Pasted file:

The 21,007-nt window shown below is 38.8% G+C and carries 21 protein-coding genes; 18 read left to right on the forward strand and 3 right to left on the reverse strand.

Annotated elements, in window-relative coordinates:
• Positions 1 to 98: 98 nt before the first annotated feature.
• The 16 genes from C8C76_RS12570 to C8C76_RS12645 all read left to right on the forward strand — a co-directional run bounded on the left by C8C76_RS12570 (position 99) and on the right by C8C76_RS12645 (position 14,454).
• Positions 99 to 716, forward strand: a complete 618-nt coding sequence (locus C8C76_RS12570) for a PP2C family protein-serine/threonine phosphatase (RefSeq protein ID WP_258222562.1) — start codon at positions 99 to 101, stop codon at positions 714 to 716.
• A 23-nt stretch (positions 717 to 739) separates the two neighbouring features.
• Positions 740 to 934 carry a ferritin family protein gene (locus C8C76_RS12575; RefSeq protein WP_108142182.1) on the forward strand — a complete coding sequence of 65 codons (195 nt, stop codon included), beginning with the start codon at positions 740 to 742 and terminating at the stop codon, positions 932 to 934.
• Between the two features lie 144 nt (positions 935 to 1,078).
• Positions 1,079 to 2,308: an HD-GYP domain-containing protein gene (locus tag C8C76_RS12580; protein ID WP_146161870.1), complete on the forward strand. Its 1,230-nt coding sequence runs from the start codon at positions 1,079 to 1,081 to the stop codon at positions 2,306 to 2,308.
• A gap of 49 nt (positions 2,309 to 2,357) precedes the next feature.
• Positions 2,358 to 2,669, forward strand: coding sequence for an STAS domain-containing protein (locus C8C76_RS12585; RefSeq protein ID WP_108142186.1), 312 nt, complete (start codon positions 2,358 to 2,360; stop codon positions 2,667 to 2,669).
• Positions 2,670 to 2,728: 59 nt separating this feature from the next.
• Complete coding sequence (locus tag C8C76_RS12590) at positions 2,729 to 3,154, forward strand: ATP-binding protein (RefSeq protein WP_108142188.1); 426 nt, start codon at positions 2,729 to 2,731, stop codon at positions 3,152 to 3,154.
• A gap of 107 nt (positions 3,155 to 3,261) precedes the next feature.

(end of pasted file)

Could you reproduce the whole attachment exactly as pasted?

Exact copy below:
The 21,007-nt window shown below is 38.8% G+C and carries 21 protein-coding genes; 18 read left to right on the forward strand and 3 right to left on the reverse strand.

Annotated elements, in window-relative coordinates:
• Positions 1 to 98: 98 nt before the first annotated feature.
• The 16 genes from C8C76_RS12570 to C8C76_RS12645 all read left to right on the forward strand — a co-directional run bounded on the left by C8C76_RS12570 (position 99) and on the right by C8C76_RS12645 (position 14,454).
• Positions 99 to 716, forward strand: a complete 618-nt coding sequence (locus C8C76_RS12570) for a PP2C family protein-serine/threonine phosphatase (RefSeq protein ID WP_258222562.1) — start codon at positions 99 to 101, stop codon at positions 714 to 716.
• A 23-nt stretch (positions 717 to 739) separates the two neighbouring features.
• Positions 740 to 934 carry a ferritin family protein gene (locus C8C76_RS12575; RefSeq protein WP_108142182.1) on the forward strand — a complete coding sequence of 65 codons (195 nt, stop codon included), beginning with the start codon at positions 740 to 742 and terminating at the stop codon, positions 932 to 934.
• Between the two features lie 144 nt (positions 935 to 1,078).
• Positions 1,079 to 2,308: an HD-GYP domain-containing protein gene (locus tag C8C76_RS12580; protein ID WP_146161870.1), complete on the forward strand. Its 1,230-nt coding sequence runs from the start codon at positions 1,079 to 1,081 to the stop codon at positions 2,306 to 2,308.
• A gap of 49 nt (positions 2,309 to 2,357) precedes the next feature.
• Positions 2,358 to 2,669, forward strand: coding sequence for an STAS domain-containing protein (locus C8C76_RS12585; RefSeq protein ID WP_108142186.1), 312 nt, complete (start codon positions 2,358 to 2,360; stop codon positions 2,667 to 2,669).
• Positions 2,670 to 2,728: 59 nt separating this feature from the next.
• Complete coding sequence (locus tag C8C76_RS12590) at positions 2,729 to 3,154, forward strand: ATP-binding protein (RefSeq protein WP_108142188.1); 426 nt, start codon at positions 2,729 to 2,731, stop codon at positions 3,152 to 3,154.
• A gap of 107 nt (positions 3,155 to 3,261) precedes the next feature.